Orlando did, but he effectively put Giffen on probation. After first drawing a few horror stories for Dick Giordano, Giffen proved himself and Mike Barr offered him two ongoing assignments for 1982: the Dr. Fate back-up feature in The Flash and The Legion of Super-Heroes.
Giffen’s tenure on Legion actually began with a back-up story featuring Dream Girl in Issue #285 (March 1982). With Issue #287, Giffen had replaced Pat Broderick as the title’s regular penciller, and what he made immediately clear was that he was going to let his imagination run wild for the book’s visuals.
With a style evocative of Jim Starlin as filtered through George Pérez, Giffen created a futuristic universe filled with bizarre aliens, astounding architecture, and intricately designed machinery and gadgets. As he drew pages that often had more than seven panels — and on occasion 11 or 12 panels — Giffen committed himself to depicting a future so technologically evolved as to be almost unfathomable to the comic book reader of 1982. Or put more simply by Giffen, “In the Thirtieth Century, if it’s got wheels, it’s wrong!”
Levitz and Giffen embodied contrasting creative processes. Levitz described himself as the “linear, literal” storyteller, but Giffen was the “unrestrained, creative thinker.” Put together, the methodical writer and the free spirited artist found their opposing tendencies weren’t at odds with each other. Instead, Giffen’s imagination infused Levitz’s intricately laid out plots. By doing so, they made each other better creators, and they went on to produce a nearly three-year-long collaboration that many consider to be the standard by which all other Legion of Super-Heroes eras are judged.
And the most celebrated story of the Levitz/Giffen Legion run came near the beginning of their collaboration: The Great Darkness Saga.
Legion of Super-Heroes #289 (July 1982) bills The Great Darkness Saga as “The Most Monumental Battle-Epic the Legion Annals Have Ever Recorded!” That wasn’t empty hype. The story begins with super-powered “Servants of Darkness” seeking out magical artifacts for their mysterious master. Even with Superboy’s help, the Legion proves to be little match against these servants. The conflict’s stakes escalate with the shadowy villain boasting he is des- tined to reign over all the cosmos, and at the end of the penultimate chapter, he stands revealed. The Legionnaires find them selves up against none other than… Darkseid.
For those who first read The Great Darkness Saga when it was collected into a trade paperback, the appearance of the ruler of Apo- kolips came as no surprise; he’s featured on the TPB cover. But those who read The Great Darkness Saga as a monthly serial in 1982 were treated to a jaw-dropping reveal. Darkseid had never before confronted the Legion of Super-Heroes, and readers were more accustomed to seeing one of Jack Kirby’s finest creations fight the New Gods, Superman, the Justice League, and the combined forces of the Uncanny X-Men and New Teen Titans in the late summer 1982 Marvel/DC crossover special.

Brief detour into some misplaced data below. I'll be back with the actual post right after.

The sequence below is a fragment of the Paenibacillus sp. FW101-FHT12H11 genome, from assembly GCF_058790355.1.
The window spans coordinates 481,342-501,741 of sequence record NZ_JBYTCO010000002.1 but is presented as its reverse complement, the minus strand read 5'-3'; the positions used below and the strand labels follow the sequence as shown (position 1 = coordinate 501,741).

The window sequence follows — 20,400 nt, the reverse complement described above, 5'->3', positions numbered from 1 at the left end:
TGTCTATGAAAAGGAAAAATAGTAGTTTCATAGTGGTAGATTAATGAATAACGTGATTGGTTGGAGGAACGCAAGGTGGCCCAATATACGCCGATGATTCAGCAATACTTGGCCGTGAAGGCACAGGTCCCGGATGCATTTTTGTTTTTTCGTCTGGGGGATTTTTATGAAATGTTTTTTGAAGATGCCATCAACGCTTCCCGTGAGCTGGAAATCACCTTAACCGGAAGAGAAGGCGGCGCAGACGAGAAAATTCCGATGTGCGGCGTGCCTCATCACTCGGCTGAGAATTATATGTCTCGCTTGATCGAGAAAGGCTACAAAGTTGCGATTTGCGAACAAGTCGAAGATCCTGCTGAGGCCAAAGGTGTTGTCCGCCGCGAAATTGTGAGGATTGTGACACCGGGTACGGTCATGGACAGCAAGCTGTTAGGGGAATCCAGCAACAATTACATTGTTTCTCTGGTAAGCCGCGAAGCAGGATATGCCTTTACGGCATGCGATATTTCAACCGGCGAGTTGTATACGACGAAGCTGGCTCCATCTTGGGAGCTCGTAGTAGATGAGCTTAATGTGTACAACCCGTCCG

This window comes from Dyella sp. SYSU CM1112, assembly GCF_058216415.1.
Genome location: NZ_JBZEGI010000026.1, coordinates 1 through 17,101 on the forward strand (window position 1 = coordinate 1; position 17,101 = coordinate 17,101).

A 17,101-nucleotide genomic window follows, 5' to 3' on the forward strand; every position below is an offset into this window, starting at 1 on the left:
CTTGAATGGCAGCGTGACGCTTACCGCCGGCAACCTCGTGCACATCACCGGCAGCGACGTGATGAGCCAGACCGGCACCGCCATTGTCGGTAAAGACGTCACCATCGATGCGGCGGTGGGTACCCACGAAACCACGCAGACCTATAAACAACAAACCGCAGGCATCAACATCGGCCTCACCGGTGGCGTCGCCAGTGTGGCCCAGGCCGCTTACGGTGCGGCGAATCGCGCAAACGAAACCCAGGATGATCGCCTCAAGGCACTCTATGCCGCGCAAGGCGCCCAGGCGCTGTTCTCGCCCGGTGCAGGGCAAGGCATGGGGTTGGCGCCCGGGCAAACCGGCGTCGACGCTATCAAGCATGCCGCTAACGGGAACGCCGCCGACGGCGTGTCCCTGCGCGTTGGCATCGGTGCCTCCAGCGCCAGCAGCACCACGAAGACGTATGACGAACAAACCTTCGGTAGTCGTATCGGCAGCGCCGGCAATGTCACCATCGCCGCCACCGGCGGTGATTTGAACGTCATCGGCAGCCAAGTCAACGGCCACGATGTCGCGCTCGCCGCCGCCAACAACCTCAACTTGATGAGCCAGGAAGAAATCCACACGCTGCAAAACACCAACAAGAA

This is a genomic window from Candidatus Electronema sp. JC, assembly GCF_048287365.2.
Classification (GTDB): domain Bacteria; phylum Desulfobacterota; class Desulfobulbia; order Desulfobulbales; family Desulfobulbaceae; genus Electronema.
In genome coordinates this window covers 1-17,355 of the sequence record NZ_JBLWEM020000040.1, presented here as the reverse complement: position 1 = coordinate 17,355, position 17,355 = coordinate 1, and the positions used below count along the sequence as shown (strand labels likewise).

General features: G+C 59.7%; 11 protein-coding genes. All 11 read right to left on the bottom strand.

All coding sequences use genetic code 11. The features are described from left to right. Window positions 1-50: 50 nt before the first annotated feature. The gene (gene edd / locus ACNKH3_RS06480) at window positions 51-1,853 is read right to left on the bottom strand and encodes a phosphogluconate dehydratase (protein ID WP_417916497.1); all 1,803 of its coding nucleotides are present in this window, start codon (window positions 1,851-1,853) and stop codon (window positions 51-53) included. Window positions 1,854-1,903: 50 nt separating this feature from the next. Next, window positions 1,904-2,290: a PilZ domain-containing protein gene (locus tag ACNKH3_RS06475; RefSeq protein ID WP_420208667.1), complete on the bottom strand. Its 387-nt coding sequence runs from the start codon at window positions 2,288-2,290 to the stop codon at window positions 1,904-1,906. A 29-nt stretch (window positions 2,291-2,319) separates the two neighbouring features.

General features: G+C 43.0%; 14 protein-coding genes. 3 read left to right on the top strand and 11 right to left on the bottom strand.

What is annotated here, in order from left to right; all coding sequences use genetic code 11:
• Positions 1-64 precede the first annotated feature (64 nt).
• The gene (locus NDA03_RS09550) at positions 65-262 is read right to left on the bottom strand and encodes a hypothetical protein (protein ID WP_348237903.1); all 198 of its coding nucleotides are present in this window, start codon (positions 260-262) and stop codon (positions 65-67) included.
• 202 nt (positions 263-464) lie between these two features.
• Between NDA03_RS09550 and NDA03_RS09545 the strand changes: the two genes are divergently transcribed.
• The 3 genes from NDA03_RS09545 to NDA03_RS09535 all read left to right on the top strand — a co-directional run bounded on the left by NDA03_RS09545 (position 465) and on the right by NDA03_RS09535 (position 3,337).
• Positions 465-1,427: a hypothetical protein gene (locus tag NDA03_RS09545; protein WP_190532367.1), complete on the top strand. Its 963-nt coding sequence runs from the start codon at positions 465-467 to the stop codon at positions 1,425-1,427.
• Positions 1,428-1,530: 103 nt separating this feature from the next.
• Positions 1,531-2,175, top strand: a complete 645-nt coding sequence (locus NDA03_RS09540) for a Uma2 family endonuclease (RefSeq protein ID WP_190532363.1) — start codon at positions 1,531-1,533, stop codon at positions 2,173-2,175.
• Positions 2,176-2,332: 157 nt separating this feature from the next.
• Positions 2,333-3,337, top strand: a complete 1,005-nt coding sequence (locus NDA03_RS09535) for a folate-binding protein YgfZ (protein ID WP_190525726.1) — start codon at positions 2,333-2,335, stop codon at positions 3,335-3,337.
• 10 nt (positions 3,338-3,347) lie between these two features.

Darkseid’s appearance in Legion of Super-Heroes was a plot development few readers could have anticipated, which is one reason why The Great Darkness Saga made such an impression.
The story concluded in Legion of Super-Heroes #294 (Dec. 1982), a 41-page issue priced at a dollar, featuring not only every Legionnaire — and again, there are a lot of them — but also practically every supporting character in the history of the team: Superboy, Supergirl, Legion of Substitute Heroes, Wanderers, among many others. Their combined might forces Darkseid’s retreat, but not before he places a curse on the Legion, prophesying the team’s self-destruction.
As a publication though, Legion of Super-Heroes was anything but cursed. In the aftermath of The Great Darkness Saga, the series quickly became DC’s second best-selling title with only New Teen Titans above it.
The two titles would remain DC’s top two sellers for the next three years, but being second best was no consolation to Giffen as he confessed many years later, “Oh, I wanted to knock [New Teen Titans] off #1 so bad back then! We were always chasing them, and I wanted to just get one month where we could just knock them off the perch.”
The American Comic Book Chronicles: The 1980s Kickstarter is live now. Click here for more info.
— LONG LIVE THE LEGION: A Conversation With PAUL LEVITZ. Click here.
— Why MIKE GRELL Was Happy to Work on LEGION — and Even Happier to Leave It. Click here.
NOTE: The original piece included footnotes that can be found in the book itself.